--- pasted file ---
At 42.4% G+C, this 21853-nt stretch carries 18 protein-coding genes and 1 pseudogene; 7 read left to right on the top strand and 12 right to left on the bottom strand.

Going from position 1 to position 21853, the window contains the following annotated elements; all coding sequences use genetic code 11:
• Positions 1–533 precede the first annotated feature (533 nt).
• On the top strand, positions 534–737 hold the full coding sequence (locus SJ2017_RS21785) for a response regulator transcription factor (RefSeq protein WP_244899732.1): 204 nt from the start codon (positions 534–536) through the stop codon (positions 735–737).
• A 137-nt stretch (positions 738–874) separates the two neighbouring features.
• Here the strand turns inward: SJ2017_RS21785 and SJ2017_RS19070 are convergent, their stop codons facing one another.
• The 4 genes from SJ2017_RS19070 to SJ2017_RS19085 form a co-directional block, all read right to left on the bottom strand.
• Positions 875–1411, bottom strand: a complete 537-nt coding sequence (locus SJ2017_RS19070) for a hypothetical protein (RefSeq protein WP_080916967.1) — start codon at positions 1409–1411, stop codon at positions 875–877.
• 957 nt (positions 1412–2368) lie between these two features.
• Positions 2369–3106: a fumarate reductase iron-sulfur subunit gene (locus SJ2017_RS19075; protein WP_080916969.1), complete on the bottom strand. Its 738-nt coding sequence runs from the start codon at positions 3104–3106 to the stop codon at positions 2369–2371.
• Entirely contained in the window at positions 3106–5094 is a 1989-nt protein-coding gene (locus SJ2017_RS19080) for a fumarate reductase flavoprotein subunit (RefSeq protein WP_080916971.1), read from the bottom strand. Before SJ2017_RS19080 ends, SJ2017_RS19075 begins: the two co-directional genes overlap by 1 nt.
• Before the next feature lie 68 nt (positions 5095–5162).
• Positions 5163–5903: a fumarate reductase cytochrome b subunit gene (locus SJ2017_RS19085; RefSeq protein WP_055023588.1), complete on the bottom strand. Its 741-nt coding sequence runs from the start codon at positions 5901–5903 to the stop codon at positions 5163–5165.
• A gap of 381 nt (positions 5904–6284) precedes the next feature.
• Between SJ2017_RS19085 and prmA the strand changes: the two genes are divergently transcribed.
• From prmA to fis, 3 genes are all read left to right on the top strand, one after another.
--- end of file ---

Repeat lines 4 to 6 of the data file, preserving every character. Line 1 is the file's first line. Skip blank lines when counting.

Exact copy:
• On the top strand, positions 534–737 hold the full coding sequence (locus SJ2017_RS21785) for a response regulator transcription factor (RefSeq protein WP_244899732.1): 204 nt from the start codon (positions 534–536) through the stop codon (positions 735–737).
• A 137-nt stretch (positions 738–874) separates the two neighbouring features.
• Here the strand turns inward: SJ2017_RS21785 and SJ2017_RS19070 are convergent, their stop codons facing one another.